As an LNG boom looms, so does the mystery of related tremors, finds report.
Regulators know fracking has caused earthquakes in northeastern B.C. big enough to rattle homes and halt construction at the Site C dam worksite in 2018.
Those same regulators certainly are mindful of the fact that if one or more planned LNG plants are built on B.C.’s coast, fracking in the province would surge.
But a newly released report for the BC Oil and Gas Commission says researchers can’t yet answer basic questions about where fracking will trigger earthquakes or why some frack jobs set off only small earthquakes while others trigger larger ones.
The independent geological report by the Calgary firm Enlighten Geoscience found incomplete seismic data and complex geology are major obstacles to understanding the potential hazard posed by fracking-triggered earthquakes.
“The lack of consistency in type, quantity and quality of data being collected, and especially in data that has been collected in the past, makes it difficult to develop a good understanding of the induced seismicity in the region,” said the report.
The report looked at the Kiskatinaw Seismic Monitoring and Mitigation Area created by the BC Oil and Gas Commission in May 2018 after public complaints about the number of earthquakes now unsettling the formerly quiet seismic region. The study area includes Dawson Creek and Fort St. John, the two regional centres.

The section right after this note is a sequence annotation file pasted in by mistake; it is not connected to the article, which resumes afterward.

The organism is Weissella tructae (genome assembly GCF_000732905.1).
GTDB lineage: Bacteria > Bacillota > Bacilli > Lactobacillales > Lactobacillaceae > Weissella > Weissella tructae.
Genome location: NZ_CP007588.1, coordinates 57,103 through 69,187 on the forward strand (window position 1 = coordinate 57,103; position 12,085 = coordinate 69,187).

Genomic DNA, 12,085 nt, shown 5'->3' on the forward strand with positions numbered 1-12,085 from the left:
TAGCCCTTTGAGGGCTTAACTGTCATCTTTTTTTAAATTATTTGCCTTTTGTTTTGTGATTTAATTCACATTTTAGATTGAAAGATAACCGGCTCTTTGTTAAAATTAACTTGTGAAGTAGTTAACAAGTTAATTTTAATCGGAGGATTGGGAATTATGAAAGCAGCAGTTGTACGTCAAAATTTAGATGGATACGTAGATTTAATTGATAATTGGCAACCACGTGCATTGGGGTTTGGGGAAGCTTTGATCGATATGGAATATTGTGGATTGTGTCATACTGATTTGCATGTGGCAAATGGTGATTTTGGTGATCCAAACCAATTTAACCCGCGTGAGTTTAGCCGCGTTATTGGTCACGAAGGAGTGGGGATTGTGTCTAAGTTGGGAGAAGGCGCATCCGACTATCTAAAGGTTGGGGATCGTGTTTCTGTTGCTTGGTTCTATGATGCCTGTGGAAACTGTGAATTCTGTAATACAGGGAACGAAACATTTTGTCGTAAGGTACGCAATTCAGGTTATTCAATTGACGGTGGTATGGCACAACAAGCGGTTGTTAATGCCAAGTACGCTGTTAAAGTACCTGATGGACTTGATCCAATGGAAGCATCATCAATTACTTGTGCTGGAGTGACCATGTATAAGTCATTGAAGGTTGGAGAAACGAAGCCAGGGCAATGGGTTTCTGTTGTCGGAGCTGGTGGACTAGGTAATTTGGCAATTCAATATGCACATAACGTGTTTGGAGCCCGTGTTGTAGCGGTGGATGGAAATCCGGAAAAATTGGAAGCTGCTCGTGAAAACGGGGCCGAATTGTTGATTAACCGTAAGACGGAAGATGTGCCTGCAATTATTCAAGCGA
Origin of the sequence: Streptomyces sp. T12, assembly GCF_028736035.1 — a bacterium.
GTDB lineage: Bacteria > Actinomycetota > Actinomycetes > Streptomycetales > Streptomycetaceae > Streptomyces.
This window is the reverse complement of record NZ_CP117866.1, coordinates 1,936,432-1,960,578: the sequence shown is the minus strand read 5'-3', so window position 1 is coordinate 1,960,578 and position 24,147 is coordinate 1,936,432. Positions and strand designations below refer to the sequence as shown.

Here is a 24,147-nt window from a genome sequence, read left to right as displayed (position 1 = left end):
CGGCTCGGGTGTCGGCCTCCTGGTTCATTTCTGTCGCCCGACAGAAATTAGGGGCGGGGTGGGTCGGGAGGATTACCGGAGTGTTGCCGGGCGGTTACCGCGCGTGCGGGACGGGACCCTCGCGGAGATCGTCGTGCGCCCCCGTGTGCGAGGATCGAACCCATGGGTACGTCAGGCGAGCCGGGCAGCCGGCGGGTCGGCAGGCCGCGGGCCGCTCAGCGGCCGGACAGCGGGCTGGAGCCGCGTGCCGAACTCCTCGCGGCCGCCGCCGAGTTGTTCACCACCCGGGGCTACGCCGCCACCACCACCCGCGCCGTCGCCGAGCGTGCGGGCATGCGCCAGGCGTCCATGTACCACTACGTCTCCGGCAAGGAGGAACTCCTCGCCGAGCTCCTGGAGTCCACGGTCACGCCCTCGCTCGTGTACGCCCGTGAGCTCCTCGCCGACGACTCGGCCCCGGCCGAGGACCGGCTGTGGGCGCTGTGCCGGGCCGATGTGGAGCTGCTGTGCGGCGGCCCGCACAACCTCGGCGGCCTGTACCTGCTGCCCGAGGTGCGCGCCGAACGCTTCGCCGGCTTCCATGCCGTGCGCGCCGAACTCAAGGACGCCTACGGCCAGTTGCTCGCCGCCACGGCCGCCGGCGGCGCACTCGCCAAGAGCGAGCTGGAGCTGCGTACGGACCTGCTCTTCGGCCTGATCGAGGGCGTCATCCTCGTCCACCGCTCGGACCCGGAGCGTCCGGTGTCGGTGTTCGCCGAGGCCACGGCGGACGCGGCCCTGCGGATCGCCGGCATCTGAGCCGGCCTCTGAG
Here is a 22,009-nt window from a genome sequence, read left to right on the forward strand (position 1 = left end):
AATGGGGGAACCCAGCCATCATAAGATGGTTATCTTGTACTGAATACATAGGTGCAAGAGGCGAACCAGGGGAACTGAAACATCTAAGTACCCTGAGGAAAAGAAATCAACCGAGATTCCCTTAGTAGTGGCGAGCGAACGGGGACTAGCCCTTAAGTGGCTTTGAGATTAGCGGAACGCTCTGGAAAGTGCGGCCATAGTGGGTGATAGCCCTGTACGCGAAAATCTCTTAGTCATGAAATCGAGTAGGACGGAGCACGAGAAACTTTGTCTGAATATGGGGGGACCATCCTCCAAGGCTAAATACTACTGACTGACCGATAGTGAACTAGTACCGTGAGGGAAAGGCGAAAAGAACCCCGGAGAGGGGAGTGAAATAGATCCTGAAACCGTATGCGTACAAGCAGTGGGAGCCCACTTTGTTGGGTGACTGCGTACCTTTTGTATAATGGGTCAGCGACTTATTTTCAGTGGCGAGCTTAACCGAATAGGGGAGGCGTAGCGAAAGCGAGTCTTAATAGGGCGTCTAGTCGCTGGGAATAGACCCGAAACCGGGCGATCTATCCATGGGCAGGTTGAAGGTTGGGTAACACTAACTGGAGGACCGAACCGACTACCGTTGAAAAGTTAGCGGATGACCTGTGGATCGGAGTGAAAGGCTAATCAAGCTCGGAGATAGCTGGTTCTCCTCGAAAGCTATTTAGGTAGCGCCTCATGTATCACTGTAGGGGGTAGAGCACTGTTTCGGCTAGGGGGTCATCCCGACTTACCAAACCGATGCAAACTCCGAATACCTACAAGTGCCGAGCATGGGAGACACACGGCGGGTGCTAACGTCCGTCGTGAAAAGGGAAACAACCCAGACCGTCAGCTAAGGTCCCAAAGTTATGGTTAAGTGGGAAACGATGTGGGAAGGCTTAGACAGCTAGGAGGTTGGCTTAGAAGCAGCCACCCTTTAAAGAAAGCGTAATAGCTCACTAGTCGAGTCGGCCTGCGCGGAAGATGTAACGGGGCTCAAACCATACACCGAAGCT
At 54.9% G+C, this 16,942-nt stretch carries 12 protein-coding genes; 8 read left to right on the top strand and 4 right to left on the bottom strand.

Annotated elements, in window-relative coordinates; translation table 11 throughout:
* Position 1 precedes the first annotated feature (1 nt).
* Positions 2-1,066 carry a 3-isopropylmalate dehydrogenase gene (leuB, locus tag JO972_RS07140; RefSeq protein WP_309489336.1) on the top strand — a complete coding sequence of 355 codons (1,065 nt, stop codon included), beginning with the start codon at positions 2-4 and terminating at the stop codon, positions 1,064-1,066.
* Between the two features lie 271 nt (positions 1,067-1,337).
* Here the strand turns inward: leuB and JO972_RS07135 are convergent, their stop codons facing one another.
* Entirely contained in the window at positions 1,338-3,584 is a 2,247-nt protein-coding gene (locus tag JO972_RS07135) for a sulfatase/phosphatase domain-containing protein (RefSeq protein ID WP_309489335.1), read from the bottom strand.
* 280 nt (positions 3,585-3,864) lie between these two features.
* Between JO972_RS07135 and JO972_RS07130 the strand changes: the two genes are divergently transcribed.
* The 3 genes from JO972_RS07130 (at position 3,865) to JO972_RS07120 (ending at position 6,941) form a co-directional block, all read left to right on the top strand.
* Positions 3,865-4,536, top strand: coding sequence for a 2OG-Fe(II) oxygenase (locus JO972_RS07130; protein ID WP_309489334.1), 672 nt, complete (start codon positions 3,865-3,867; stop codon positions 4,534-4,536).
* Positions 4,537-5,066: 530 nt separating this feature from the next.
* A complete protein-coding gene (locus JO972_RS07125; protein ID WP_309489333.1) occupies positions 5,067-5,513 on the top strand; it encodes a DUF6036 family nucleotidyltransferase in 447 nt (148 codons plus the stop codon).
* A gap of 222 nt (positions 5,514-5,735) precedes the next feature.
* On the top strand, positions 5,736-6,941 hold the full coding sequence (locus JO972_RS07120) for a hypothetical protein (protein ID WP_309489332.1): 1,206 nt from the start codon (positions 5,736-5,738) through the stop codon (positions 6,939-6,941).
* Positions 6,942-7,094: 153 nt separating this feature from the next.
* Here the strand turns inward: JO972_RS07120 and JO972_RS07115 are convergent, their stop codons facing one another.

The earthquake risk is high, the researchers found. The underground formations are “in a near critical state, meaning only small fluid pressure increases are sufficient to cause specific sets of fractures and faults to become critically stressed.”
Hydraulic fracturing sends highly pressured blasts of large quantities of water, chemicals, and sand down wells to shatter rock formations and allow gas to flow.
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